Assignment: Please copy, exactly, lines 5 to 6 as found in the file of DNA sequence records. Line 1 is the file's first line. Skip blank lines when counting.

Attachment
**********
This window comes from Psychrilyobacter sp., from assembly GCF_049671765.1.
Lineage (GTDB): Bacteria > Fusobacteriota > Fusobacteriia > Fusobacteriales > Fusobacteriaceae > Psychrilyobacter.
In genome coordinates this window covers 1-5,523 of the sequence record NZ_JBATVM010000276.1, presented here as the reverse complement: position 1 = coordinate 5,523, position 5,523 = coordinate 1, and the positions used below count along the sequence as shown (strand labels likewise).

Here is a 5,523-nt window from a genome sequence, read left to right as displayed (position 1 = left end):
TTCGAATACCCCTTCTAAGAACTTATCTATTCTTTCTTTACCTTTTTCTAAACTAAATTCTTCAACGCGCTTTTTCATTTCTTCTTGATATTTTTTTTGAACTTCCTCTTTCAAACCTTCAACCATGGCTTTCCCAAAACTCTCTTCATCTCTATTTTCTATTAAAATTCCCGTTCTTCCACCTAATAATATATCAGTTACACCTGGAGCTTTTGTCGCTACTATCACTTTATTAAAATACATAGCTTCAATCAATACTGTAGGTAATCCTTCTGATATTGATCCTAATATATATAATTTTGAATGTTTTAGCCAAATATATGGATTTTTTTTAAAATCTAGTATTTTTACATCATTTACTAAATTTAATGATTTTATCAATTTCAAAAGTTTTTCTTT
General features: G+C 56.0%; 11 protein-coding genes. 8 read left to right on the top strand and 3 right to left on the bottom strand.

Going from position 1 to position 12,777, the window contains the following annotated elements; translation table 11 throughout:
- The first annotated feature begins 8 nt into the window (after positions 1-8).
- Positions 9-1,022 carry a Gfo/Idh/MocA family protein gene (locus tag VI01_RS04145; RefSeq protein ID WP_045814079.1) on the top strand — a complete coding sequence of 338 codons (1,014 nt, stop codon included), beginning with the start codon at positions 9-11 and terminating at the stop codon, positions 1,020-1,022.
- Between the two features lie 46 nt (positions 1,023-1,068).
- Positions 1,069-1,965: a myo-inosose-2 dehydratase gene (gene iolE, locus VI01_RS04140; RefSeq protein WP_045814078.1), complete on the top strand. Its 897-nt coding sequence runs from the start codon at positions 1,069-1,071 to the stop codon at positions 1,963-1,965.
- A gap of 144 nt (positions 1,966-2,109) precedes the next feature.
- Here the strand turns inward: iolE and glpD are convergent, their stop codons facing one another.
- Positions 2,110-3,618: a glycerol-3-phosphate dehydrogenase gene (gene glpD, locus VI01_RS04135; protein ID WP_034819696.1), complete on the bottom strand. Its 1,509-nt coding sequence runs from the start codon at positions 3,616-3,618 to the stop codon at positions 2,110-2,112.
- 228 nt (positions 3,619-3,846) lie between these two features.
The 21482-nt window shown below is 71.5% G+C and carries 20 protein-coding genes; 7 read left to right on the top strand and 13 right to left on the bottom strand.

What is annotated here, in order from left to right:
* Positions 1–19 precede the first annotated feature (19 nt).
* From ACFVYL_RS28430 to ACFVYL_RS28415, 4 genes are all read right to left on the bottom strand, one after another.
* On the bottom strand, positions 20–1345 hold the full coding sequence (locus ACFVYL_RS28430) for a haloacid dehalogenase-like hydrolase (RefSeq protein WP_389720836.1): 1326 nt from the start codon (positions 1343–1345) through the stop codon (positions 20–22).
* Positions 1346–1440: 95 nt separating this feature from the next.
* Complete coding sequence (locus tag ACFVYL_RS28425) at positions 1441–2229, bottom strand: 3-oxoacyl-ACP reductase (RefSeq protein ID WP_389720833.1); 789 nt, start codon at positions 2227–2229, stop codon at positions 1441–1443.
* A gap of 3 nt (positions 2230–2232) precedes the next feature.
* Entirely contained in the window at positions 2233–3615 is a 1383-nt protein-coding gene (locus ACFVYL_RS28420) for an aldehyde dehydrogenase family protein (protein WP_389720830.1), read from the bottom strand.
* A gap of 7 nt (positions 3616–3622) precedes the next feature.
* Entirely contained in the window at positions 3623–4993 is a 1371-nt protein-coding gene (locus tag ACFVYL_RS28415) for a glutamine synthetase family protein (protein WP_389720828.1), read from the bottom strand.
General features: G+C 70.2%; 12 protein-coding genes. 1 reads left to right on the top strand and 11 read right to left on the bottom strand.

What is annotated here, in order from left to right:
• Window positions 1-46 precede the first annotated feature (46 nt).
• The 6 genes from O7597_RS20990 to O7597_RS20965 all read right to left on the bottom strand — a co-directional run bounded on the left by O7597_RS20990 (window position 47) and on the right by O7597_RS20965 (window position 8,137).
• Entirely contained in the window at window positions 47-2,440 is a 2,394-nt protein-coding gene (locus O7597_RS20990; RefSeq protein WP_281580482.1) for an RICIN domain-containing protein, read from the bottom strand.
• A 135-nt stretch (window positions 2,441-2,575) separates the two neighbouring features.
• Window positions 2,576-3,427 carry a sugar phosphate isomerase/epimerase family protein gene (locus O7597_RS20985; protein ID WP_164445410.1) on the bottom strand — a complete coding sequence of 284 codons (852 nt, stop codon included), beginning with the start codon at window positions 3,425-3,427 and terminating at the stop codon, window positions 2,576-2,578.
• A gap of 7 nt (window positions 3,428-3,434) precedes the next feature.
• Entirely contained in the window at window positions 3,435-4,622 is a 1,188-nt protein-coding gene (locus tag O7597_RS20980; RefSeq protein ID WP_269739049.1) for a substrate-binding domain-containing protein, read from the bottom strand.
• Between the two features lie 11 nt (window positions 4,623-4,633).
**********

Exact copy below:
TTCGAATACCCCTTCTAAGAACTTATCTATTCTTTCTTTACCTTTTTCTAAACTAAATTCTTCAACGCGCTTTTTCATTTCTTCTTGATATTTTTTTTGAACTTCCTCTTTCAAACCTTCAACCATGGCTTTCCCAAAACTCTCTTCATCTCTATTTTCTATTAAAATTCCCGTTCTTCCACCTAATAATATATCAGTTACACCTGGAGCTTTTGTCGCTACTATCACTTTATTAAAATACATAGCTTCAATCAATACTGTAGGTAATCCTTCTGATATTGATCCTAATATATATAATTTTGAATGTTTTAGCCAAATATATGGATTTTTTTTAAAATCTAGTATTTTTACATCATTTACTAAATTTAATGATTTTATCAATTTCAAAAGTTTTTCTTT
General features: G+C 56.0%; 11 protein-coding genes. 8 read left to right on the top strand and 3 right to left on the bottom strand.